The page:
So, yes, smoking cigarettes can contribute to heart and lung disease, can reek havoc on your appearance and can make a serious dent in your disposable income.  Still, we know that the habit is incredibly hard to kick (which is why people who are trying to quit spend so much money on patches, gums and drugs to help THAT is a wise investment!). So, to our Glam Gal and to anyone else who is trying to stop smoking, we tip our hats!  The road ahead will be tough... but we know you can do it.  And when you do, we`ll go out to celebrate....on you of course ;)

With much love,
The Tightwads

Wednesday, January 5, 2011

New Year - New Resolutions

It's that time in the new year again friends - a time for making New Year's Resolutions! Now some of us (like Frugal Freddie) NEVER make New Year's resolutions, while others (like Economia Nia) make, or rather, recycle, the same ones, year after year.  And again this January, Mrs. Tightwad has dug up the same piece of tattered paper that she's been using for the past number of years, scratched off 2010 and replaced it with 2011. The list is typical: eat better, exercise more, learn to play the cello, publish her novel, overcome her debilitating fear of heights.
Well this year we, the Tightwads, decided to join forces and come up with our 2011 financial resolutions - meant to help us spend more wisely and save more effectively.  Drumroll we go:

1.  We resolve to no longer spend money while at work.  Work is a place where you earn money (and if you're lucky, feel as though you are making a positive contribution to society).  Unfortunately for us, we work in a place with 2 fancy coffee shops, a gift store, and two restaurants / cafeterias.  Our workplace is also situated in one of the most culturally diverse areas of the city which means a bevy of yummy, ethnic restaurants...fantastic.  Well folks, let us let you in on a little secret.  Buying coffee and lunch every day, no matter how delicious and convenient, starts to add up (and let's not even talk about the hidden cost in terms of extra calories...check out how many of those little energy units are in your favorite vanilla flavored latte...we dare you!).  So, to keep our wallets and waist lines in check, we resolve to bring coffee from home and pack our lunch.  

2. We resolve to no longer spend money because we are unorganized, ill-prepared and lazy (ouch, it hurts to admit that).  All too often we find ourselves either eating out, ordering out, or stopping by the grocery store for "a couple of things" because we have not planned what we are going to have for supper.  This isn't so smart when you have children to feed. So, we have committed to creating weekly meal plans and shopping for food based upon these.  We are even color coding food groups...very organized, and pretty :)

3. We resolve to teach our children about money.  Economia Nia's parents tried really hard to instill a sense of responsibility towards finances.  Frugal Freddie had his first job when he was ten and quickly learned the value of a dollar.  Today, you read reports about the enormous debt that young people (younger than us young people) rack up and how living on credit is practically the norm.  Aside from the educational funds that we have set up for the girls, our daughters don't have bank accounts...they keep the money that they either earn, pilfer or receive as gifts, in various piggy banks and wallets around the house.  So, as we become more financially responsible and savvy, we will work towards making them that way too.  Exactly how we're going to do this...not sure...we're open to suggestions.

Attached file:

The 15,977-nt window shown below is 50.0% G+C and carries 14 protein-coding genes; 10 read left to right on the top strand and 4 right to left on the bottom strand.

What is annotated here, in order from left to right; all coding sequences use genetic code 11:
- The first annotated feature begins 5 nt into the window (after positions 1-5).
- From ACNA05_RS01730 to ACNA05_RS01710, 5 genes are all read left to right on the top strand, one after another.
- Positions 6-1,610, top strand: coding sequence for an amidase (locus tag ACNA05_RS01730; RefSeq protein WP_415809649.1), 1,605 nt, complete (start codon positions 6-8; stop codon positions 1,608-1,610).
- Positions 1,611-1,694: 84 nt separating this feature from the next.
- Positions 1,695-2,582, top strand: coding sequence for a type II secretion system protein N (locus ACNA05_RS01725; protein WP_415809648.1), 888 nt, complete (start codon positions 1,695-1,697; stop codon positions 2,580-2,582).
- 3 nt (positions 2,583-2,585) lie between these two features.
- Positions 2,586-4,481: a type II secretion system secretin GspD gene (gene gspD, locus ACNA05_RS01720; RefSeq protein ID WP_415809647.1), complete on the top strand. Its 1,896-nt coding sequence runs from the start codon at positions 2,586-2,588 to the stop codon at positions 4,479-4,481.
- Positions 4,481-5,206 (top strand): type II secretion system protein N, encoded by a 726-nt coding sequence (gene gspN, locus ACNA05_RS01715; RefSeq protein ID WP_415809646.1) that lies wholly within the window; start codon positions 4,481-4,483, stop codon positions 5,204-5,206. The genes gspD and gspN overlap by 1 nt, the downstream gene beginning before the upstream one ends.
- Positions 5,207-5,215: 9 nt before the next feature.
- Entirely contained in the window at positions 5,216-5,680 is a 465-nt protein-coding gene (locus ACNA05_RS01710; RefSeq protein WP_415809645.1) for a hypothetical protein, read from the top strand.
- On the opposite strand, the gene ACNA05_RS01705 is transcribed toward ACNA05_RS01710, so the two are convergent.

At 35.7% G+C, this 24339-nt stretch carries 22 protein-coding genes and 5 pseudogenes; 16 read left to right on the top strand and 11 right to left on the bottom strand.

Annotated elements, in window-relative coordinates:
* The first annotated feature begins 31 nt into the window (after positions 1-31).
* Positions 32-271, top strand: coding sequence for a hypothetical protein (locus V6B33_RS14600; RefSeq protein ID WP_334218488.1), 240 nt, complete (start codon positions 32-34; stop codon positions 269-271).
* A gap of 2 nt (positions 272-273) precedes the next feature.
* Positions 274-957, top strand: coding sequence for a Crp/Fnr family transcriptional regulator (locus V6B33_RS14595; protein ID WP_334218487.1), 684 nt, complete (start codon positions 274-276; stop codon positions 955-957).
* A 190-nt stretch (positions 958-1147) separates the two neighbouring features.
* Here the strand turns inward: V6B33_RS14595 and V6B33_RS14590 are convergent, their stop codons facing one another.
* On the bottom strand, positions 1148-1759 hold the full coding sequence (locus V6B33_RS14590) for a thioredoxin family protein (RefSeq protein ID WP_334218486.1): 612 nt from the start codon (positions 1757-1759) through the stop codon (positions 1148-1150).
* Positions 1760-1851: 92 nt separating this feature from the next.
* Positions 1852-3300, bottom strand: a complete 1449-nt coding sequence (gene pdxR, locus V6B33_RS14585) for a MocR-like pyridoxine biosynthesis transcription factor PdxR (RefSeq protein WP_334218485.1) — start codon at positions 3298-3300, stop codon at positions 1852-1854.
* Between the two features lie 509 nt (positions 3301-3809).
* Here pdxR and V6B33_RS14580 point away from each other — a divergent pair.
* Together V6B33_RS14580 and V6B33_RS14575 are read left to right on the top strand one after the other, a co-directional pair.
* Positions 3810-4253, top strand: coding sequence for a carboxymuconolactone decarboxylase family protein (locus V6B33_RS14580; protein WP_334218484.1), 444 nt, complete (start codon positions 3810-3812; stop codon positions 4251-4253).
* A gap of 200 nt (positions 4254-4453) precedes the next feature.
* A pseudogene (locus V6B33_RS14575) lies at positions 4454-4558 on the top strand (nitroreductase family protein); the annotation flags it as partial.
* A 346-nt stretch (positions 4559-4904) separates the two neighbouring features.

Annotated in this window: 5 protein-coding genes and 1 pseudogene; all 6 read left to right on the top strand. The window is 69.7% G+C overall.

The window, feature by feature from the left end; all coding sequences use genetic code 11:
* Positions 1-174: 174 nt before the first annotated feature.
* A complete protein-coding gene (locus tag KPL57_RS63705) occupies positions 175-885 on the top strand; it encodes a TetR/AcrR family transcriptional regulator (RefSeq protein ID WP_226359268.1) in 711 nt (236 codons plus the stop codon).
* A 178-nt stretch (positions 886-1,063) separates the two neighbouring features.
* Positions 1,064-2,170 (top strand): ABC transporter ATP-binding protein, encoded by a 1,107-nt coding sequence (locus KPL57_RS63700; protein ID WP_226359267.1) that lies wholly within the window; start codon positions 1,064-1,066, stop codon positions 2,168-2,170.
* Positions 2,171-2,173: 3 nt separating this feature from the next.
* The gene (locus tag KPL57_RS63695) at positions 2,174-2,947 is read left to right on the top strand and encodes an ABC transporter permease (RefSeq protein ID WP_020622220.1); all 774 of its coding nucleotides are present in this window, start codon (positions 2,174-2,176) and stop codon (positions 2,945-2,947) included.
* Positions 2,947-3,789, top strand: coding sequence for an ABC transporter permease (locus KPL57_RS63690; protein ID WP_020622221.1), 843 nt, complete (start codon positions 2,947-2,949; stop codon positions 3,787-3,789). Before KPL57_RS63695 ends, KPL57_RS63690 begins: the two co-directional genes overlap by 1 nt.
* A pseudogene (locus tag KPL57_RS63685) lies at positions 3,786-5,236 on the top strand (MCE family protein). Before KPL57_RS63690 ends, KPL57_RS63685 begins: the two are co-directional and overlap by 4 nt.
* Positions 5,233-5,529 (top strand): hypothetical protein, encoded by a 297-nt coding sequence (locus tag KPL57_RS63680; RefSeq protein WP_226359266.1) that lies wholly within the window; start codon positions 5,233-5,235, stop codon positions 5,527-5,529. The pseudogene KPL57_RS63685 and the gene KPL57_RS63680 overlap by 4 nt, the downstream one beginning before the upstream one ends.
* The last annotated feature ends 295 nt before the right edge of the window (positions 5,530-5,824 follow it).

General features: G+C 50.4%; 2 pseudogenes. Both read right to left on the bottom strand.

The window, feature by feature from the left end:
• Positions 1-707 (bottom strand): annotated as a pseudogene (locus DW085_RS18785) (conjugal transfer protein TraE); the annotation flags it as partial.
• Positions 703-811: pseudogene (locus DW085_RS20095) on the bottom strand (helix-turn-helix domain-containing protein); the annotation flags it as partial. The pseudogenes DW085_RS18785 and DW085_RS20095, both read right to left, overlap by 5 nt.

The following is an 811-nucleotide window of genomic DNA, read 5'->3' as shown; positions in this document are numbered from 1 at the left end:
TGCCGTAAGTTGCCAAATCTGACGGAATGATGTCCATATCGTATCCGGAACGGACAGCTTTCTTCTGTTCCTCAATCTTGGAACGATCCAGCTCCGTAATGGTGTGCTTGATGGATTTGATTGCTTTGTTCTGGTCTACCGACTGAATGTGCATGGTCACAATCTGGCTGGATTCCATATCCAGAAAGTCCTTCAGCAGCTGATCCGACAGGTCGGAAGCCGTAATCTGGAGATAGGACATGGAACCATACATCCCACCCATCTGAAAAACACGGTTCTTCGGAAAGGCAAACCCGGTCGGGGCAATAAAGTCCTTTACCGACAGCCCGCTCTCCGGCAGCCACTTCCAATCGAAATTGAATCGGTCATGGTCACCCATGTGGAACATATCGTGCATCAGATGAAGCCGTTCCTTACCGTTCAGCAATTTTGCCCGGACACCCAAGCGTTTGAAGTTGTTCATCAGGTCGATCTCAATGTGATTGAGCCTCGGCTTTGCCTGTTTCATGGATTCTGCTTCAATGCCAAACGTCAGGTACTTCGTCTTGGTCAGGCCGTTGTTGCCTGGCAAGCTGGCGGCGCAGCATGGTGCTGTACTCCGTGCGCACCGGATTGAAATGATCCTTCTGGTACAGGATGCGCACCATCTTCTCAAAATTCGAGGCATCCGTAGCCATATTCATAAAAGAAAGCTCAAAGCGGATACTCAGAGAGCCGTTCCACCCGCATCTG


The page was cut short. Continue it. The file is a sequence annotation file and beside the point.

4. We resolve not to shop 'cuz we're having a bad day.  (Frugal Freddie is giving Economia Nia a cold, hard stare). ..Okay,'s only one of us who does this...but really, is there anything to be gained by pointing fingers. 

5. We resolve to shop around for better insurance and mortgage rates.  We're pretty convinced that we are the only people in the world (!!!) who don't do this, and really, how sad.  We have no excuse.  Every year, we say we will shop around for better rates..and we never do.  But this year...we will !!! Seriously!

6. We resolve to set up a vacation fund.  We love vacations (who doesn't), but how much easier will it be to plan a holiday knowing that we have set aside money for this very purpose, the way smart people do.  Travel with an easy conscious - nice.

7. We resolve not to buy things we don't need, or even want, simply because they are on sale.  Just because an inflatable seven foot snowman is on sale, does not mean it should find a home on your lawn at Christmas time.

8. We resolve to review our budget on a weekly basis .  We're going to sit down with a reasonably priced bottle of wine and go over our nickels and dimes and pat ourselves on the back for a job well done (hopefully).  We have already budgeted our monthly expenses, so now it's just a matter of sticking to it.  This includes shopping smarter for food, toiletries, and other basic necessities of life, as well as money allocated for entertainment.

So, that's our plan.  Ambitious? Maybe. But we think that with some effort, quite achievable.  We'll let you know...and let us know if you think we've missed anything.

From us, to you, Happy New Year...and may 2011 be grand !

The Tightwads